• Now labor has real momentum.
  • Listen to your body and develop a rhythm with it.
  • Do something active during the contractions, such as breathing in a pattern or moving around, and rest between contractions.
  • As the strength of the contractions increases, so does your need for support. All present should focus their attention on you.
  • Changing positions frequently not only helps you stay more comfortable, but also enhances progress.
  • The environment can influence your labor. Make it peaceful and personalize it with music and dim lights.





The cervix finishes dilating and effacing. Contractions are now powerful and efficient, so this phase is usually quite short (less than an hour). Some women feel nauseous, shaky, restless or irritable during this phase of childbirth.



  • To keep from feeling overwhelmed, focus on one contraction at a time.
  • Continue with breathing, vocalization (if it helps) and rhythmic movement.
  • Even though rest periods are short, they allow you to relax deeply and restore yourself.
  • Those providing labor support should offer close undivided attention, unwavering encouragement and praise.
  • If you’re using a breathing pattern, your team should try “conducting” to help you focus or moving with you in rhythm to your breathing.




Your body shifts from dilating to pushingLabor Day. The baby makes his way down through the pelvis and birth canal.

This phase can last from 15 minutes to several hours.

Although it may take several contractions after full dilation to be noticeable, most women get an urge to bear down. Your body is giving you clear instructions on what to do. The urge to push usually gets stronger as the baby descends. Many women feel more clearheaded and have a renewed sense of optimism when pushing begins. Just before the baby is born, you may feel a burning, stinging, stretching sensation at the vaginal opening: A sure sign that you’re almost there! As the baby’s head emerges, it turns to one side to allow the shoulders to align and then the rest of his body slips outs.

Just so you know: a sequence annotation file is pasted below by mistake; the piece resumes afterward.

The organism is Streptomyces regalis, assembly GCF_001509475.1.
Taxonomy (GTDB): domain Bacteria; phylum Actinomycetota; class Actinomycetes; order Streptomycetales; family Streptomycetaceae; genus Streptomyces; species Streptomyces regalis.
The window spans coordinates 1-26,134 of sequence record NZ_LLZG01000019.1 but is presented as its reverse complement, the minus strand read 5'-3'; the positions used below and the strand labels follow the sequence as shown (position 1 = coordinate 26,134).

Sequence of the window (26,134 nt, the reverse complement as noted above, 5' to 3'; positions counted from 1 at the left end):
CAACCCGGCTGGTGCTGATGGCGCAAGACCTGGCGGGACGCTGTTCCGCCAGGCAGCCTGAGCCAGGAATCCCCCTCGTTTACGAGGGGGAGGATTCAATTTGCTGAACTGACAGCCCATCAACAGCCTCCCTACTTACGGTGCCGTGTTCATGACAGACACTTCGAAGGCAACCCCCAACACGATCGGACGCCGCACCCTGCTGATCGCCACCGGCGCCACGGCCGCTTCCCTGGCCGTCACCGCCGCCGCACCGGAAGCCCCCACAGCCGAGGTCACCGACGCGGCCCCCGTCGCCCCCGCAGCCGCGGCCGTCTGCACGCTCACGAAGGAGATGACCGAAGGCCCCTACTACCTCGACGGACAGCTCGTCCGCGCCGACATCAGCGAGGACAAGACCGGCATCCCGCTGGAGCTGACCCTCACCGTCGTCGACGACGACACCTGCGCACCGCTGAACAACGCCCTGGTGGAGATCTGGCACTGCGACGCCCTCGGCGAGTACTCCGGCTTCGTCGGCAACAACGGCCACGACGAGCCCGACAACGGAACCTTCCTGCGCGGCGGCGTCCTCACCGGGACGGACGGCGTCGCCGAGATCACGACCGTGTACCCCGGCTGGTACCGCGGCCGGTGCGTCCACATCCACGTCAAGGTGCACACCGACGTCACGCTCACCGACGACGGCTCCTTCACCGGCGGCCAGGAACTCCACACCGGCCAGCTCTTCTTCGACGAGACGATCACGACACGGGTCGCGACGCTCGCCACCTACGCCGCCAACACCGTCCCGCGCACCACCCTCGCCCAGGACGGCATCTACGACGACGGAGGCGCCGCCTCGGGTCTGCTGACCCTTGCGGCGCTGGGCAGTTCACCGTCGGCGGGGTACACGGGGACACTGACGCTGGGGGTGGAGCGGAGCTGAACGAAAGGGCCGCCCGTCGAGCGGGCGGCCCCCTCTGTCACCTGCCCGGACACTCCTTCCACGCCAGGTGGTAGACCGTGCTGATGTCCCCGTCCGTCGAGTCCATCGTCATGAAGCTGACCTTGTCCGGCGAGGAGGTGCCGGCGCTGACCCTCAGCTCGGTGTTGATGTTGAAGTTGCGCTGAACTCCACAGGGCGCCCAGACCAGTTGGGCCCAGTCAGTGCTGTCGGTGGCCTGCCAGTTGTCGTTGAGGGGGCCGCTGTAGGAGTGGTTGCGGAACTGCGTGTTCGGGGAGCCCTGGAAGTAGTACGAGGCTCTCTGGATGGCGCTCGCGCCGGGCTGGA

• The urge to push usually feels strongest at the peak of the contractions and then fades toward the end. Just follow along and do what feels right.
  • For most women, this means taking normal breaths as the contractions build and then pushing when it becomes irresistible.
  • It may help to make sounds (much like athletes do) in response to what you’re feeling.
  • Labor supporters should provide quiet, reassuring encouragement.
  • There’s no need for yelling.
  • If progress is slow, change positions. Squatting, all-fours and side-lying are all good options.
  • Let go of any tension in your perineum. Applying warm compresses there may help you push.
  • Rest deeply between contractions.




The cord is cut, and your baby is quickly dried and placed on your abdomen.

What a mix of feelings—excitement, joy, awe, and relief!

The placenta is delivered, usually within the first 10 minutes.

Your health-care provider will make sure you are comfortable. Cold compresses are often applied to the perineum to ease discomfort and reduce swelling.

Many women get after-pains or “the shakes” after childbirth.



  • Touch, caress and cuddle your baby without time constraints.
  • Keep him skin-to-skin with you from the moment of birth.
  • This is a good time for your first breastfeeding, which tightens the uterus and decreases bleeding.
  • All routine infant procedures can be done without removing the baby from your side.
  • Request that measuring, weighing and applying eye medication be delayed for a few hours.